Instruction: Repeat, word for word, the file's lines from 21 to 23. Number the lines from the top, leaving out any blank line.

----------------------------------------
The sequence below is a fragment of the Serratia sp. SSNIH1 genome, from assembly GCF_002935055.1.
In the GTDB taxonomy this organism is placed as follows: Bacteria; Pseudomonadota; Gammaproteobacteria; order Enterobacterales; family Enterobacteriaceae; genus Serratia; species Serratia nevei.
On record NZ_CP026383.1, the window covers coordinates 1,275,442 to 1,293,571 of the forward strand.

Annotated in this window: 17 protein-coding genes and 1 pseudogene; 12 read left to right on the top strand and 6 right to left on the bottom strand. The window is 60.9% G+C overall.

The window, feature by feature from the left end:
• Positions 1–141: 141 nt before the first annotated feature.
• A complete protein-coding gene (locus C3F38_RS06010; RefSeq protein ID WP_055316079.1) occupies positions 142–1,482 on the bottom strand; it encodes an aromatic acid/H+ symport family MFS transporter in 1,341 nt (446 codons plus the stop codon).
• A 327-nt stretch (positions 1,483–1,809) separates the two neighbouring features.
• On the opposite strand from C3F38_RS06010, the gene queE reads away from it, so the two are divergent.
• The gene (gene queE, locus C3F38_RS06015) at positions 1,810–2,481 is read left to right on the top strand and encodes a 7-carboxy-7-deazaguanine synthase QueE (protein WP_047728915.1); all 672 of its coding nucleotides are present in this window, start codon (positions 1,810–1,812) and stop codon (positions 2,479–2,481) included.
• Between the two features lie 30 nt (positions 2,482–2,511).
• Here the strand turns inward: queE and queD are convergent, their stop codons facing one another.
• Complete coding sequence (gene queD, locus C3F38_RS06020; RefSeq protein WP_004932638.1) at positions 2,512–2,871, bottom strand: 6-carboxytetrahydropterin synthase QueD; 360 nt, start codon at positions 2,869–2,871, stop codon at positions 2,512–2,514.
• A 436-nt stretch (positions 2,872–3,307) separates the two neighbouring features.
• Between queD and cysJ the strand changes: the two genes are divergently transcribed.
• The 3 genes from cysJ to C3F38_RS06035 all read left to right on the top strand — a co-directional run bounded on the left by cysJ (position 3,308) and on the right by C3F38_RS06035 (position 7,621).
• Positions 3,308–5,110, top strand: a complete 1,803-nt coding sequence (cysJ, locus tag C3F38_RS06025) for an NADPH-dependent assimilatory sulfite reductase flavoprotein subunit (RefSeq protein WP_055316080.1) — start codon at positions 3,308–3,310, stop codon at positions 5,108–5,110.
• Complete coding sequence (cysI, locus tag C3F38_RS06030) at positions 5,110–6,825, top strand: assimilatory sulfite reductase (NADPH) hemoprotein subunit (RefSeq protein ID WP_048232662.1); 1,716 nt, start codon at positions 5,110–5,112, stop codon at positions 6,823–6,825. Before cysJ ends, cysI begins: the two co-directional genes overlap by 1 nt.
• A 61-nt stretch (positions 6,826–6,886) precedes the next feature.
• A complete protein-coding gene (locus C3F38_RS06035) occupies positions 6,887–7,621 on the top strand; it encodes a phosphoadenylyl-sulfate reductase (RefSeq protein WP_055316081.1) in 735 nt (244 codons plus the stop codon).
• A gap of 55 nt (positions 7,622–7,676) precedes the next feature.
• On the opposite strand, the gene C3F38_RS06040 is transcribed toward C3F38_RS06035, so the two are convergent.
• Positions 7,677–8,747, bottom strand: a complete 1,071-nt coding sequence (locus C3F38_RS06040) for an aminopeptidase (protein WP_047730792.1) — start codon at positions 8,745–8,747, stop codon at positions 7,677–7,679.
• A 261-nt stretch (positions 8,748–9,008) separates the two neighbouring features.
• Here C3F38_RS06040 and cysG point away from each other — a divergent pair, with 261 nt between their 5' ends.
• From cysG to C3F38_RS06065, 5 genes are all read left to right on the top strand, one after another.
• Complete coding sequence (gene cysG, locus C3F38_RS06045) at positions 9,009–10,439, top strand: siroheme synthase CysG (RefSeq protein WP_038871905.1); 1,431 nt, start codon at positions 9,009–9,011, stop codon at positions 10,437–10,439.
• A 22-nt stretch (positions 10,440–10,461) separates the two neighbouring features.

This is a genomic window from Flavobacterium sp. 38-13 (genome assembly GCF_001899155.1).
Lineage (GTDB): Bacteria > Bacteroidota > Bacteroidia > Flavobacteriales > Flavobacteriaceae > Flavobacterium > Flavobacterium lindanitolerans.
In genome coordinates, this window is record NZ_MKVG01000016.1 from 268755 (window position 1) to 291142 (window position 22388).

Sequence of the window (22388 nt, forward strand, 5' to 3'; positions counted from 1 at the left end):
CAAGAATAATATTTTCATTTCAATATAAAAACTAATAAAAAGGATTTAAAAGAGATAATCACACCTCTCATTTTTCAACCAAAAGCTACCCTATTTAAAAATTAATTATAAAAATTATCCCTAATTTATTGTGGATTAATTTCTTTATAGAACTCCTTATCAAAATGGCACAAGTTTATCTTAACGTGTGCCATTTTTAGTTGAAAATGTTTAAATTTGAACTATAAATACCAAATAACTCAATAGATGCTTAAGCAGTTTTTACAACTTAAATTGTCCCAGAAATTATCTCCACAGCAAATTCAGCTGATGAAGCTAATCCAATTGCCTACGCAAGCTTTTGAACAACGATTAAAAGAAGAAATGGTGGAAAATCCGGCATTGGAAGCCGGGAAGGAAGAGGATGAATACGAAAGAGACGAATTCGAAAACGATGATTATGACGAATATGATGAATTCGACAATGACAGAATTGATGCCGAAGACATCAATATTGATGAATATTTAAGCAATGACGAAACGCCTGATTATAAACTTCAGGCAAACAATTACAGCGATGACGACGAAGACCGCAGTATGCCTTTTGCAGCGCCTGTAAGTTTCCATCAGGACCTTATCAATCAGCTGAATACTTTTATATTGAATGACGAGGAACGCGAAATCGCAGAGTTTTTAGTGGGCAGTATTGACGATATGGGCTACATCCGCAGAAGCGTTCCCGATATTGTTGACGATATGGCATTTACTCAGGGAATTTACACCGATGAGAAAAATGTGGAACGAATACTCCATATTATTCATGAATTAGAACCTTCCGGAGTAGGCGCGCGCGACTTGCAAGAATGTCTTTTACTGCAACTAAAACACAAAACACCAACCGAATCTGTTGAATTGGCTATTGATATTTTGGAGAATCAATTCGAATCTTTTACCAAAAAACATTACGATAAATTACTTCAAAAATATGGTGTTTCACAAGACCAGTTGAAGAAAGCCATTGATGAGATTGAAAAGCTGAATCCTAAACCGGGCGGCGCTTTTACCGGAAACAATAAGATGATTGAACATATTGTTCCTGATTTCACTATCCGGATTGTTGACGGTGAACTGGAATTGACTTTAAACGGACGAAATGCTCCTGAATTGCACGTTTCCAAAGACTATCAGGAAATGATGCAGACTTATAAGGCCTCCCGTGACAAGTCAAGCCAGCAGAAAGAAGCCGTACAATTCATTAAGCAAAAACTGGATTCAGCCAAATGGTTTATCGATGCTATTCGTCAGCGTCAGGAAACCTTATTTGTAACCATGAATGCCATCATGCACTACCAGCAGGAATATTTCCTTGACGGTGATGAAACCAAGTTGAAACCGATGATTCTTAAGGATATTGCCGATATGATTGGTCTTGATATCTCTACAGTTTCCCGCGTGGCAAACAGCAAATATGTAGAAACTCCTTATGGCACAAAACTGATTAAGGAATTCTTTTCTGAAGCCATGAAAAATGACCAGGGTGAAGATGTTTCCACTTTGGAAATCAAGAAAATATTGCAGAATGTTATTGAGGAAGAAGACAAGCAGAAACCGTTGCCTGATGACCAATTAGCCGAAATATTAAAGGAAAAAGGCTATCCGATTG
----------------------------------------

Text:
• A gap of 55 nt (positions 7,622–7,676) precedes the next feature.
• On the opposite strand, the gene C3F38_RS06040 is transcribed toward C3F38_RS06035, so the two are convergent.
• Positions 7,677–8,747, bottom strand: a complete 1,071-nt coding sequence (locus C3F38_RS06040) for an aminopeptidase (protein WP_047730792.1) — start codon at positions 8,745–8,747, stop codon at positions 7,677–7,679.